Xi’s visit more show than substance
Before Xi Jinping’s meeting with Vladimir Putin this week, Western media speculated that the Chinese leader would try to burnish his peace credentials by pushing his Ukraine war peace plan.
Alternatively, some followed US official warnings that he might start selling weapons to Russia.
Jonathan Eyal, global affairs correspondent of Singapore’s The Straits Times, noted the visit did not include a diplomatic effort to end the war. And there was no hint of Chinese military deliveries to Russia.
A joint statement by the two leaders included shots at the West over Ukraine, effectively backing Putin’s stance.
But overall the meeting was an attempt to provide political support for Russia while not unduly angering the US.
The joint statement said the close partnership between the two countries did not constitute a “military-political alliance”, did not have a “confrontational nature” and was not “directed against third countries” – phrases, Eyal said, that were undoubtedly inserted at China’s insistence.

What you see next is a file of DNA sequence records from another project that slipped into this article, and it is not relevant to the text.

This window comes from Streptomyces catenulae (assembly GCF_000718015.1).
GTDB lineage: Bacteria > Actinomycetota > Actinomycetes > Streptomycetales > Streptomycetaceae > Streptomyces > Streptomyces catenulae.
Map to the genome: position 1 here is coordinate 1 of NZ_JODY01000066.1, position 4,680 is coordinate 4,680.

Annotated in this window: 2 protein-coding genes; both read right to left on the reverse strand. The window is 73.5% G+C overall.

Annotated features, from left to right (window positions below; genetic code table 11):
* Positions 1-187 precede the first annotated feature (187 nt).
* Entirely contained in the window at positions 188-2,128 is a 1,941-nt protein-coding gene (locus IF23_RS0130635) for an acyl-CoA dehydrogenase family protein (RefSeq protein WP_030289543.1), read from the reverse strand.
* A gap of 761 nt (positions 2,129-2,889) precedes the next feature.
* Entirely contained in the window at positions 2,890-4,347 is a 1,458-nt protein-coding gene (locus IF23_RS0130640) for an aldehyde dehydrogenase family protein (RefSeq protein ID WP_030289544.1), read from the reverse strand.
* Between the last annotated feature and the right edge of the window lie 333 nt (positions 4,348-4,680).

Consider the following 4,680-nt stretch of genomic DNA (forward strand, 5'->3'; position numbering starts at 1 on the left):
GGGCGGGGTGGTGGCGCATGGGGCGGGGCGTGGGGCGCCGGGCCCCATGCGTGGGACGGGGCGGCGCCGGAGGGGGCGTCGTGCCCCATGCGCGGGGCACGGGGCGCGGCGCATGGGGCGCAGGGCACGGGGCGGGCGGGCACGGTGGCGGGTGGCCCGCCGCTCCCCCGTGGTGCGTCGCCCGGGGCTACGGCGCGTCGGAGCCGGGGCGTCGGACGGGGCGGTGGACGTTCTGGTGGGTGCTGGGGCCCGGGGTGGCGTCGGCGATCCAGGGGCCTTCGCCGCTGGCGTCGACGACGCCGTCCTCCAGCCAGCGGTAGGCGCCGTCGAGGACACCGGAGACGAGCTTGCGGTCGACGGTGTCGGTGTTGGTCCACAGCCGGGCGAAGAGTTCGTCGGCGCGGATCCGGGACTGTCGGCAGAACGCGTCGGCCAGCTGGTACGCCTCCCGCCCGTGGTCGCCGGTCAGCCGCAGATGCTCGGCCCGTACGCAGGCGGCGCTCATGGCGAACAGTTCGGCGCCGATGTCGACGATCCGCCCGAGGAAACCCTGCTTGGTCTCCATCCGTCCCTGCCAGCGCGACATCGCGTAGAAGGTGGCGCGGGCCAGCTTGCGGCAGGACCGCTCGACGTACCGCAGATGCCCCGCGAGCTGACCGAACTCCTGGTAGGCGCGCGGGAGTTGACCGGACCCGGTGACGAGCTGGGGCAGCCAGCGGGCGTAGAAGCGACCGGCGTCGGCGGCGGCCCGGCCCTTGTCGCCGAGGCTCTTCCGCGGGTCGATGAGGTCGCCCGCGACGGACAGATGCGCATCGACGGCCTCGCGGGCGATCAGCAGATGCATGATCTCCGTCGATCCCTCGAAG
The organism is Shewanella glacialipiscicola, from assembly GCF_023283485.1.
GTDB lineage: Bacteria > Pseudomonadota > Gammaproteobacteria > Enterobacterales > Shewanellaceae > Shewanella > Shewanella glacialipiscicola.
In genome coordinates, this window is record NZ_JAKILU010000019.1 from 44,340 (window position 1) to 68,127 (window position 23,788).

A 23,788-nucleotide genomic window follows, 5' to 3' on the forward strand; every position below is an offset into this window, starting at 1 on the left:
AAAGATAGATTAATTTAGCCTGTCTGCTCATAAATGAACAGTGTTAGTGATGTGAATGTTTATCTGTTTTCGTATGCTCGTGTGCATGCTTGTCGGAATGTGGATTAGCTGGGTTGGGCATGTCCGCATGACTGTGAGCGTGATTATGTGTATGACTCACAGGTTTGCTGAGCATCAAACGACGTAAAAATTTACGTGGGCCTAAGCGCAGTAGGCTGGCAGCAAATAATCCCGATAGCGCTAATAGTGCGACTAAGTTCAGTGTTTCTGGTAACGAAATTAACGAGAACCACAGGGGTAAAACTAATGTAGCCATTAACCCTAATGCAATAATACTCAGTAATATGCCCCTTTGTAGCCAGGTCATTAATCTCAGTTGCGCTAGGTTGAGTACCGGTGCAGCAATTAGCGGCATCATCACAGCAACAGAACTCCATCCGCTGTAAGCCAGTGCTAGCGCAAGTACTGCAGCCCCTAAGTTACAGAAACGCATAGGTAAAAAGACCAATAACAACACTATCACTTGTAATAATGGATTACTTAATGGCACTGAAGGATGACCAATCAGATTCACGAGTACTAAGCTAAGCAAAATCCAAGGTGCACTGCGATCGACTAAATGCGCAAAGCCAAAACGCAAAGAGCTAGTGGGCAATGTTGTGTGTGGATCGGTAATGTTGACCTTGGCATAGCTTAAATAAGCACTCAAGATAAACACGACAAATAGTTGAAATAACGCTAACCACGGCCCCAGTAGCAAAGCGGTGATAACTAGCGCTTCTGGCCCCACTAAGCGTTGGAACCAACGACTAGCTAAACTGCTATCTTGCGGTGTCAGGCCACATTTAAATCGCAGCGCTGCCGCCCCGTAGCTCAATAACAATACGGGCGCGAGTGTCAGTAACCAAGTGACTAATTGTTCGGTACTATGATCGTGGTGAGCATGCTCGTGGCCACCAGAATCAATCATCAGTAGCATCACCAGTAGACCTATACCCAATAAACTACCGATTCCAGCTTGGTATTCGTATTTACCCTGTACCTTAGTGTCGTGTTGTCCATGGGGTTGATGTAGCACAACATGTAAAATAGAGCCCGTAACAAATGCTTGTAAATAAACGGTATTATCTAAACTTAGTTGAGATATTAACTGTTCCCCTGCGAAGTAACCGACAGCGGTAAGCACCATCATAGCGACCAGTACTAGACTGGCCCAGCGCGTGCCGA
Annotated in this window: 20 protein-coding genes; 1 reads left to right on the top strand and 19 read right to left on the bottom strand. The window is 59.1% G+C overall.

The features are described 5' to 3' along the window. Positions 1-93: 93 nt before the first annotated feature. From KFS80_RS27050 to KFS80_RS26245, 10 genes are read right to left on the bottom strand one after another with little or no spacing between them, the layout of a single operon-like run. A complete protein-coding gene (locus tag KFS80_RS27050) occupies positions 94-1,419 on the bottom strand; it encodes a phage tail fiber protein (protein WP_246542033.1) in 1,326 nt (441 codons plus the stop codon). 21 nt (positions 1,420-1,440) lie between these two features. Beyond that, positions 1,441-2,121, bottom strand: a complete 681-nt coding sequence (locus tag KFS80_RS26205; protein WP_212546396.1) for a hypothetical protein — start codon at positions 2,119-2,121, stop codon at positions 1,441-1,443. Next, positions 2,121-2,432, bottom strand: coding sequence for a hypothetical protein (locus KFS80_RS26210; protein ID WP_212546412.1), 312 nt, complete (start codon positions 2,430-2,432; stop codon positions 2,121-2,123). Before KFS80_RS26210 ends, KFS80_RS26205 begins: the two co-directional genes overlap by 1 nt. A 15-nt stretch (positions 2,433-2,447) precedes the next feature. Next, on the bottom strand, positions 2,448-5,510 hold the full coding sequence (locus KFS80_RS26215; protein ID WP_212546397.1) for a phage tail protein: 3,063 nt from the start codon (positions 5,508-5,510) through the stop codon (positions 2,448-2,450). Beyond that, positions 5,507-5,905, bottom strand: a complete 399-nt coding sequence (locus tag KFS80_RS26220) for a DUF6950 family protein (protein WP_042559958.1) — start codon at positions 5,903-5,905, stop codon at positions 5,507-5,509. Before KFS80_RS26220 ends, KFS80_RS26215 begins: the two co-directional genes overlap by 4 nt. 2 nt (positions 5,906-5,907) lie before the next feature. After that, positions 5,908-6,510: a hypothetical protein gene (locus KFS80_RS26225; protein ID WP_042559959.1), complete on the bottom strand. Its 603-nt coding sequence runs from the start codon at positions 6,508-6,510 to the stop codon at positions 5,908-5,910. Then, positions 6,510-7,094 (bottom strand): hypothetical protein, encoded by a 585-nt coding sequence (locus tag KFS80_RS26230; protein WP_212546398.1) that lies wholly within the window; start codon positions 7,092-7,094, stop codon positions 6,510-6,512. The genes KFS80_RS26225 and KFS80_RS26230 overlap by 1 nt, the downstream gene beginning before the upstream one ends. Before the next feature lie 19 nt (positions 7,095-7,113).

These qualifications were duly included in reports by the official English-language newspapers, Global Times and China Daily.
Global Times said relations between the two countries were not a Cold War-style military-political alliance and China Daily reported Foreign Minister Qin Gang as saying the visit was a historic trip of friendship, peace and co-operation.
Hong Kong’s South China Morning Post said the two leaders agreed to work together on a wide range of issues in Southeast Asia, the Middle East and Latin America.
Plea for Aukus to become Jaukus
As a close US ally and member of the Quad security grouping, Japan could be expected to look favourably on Aukus. And an editorial in the Japan Times newspaper has backed the pact, saying the US and its allies need extra capabilities to maintain regional peace and stability.